We believe that the past is best understood by “doing” history – by becoming an active participant in discovering the lives of everyday people. Archaeology is the cornerstone of the Fairfield Foundation’s research and outreach activities. Our goal is to learn about the past through the physical examination of the landscape and the recovery of artifacts from every period of human occupation. Since November 2000 we’ve focused our research on Fairfield plantation. We utilized shovel testing and ground penetrating radar in plowed fields to identify concentrations of artifacts and features across the acreage surrounding the manor house ruin. These concentrations represent significant buildings, landscape features, and activity areas dating from the prehistoric period to the present day. We followed up our initial surveys with in-depth excavations designed to identify the specific locations and forms of buildings, trash disposal layers, fencelines, and other features. Over the last decade we’ve uncovered and studied large clay borrow pits, slave quarters, and extensive enclosed gardens, in addition to the foundations of the manor house, which represents an important landmark of 17th-century architectural design. These investigations are helping us understand the original appearance and evolution of this complex plantation landscape.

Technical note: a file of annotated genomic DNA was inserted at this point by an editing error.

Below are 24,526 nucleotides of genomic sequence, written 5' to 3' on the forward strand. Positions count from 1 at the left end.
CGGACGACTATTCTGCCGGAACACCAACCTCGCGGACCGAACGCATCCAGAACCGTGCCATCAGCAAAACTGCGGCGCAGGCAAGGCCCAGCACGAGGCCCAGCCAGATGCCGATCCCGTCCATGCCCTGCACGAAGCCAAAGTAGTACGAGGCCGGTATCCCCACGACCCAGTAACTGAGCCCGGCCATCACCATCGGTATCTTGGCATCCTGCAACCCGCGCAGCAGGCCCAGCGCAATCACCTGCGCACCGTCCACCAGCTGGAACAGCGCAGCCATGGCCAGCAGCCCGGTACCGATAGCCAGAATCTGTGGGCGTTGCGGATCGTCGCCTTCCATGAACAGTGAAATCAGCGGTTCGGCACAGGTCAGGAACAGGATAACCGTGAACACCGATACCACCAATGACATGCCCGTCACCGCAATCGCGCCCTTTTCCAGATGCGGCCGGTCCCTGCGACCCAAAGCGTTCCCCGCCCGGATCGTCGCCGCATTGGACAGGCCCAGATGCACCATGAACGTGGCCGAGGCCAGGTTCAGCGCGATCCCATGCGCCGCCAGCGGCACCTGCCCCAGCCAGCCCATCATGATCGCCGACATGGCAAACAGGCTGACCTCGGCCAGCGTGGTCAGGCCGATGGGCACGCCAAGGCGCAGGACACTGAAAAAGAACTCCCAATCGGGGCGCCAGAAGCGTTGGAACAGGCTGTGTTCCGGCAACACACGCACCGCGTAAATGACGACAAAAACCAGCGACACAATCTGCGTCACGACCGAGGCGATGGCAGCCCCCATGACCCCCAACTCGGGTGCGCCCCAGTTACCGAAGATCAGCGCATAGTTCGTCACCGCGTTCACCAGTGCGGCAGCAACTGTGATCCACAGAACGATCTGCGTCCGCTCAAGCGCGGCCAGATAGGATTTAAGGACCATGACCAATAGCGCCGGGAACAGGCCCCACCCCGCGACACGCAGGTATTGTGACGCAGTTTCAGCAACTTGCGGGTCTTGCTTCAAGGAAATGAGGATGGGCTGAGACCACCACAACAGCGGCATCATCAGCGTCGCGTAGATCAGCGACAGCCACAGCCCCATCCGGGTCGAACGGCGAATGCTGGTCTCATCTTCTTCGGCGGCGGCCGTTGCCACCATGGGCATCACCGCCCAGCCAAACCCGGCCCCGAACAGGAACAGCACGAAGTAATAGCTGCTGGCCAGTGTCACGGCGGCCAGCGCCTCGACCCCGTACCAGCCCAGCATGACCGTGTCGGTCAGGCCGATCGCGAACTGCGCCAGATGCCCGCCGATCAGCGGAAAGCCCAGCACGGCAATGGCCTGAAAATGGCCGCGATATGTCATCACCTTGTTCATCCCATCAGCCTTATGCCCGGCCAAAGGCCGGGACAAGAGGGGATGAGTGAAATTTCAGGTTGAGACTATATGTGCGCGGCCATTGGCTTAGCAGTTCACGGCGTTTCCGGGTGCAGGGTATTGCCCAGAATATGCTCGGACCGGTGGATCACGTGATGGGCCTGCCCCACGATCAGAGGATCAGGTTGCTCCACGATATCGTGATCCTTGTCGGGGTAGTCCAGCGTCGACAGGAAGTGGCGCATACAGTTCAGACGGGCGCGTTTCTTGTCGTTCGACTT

Alongside our work in the field we continue to examine the extensive collection of historic documents related to the Burwell family and Fairfield plantation throughout its history. The synthesis of archaeological and historical information will ultimately lead to a more accurate understanding of the lives of slaves, servants, land owners, and all of Fairfield plantation’s residents. Add to this a growing database of oral histories, passed on from generation to generation and describing the changing plantation landscape and the formation of the African-American community after the Civil War, and you can understand the amazing potential to add to our understanding of over 400 years of human history.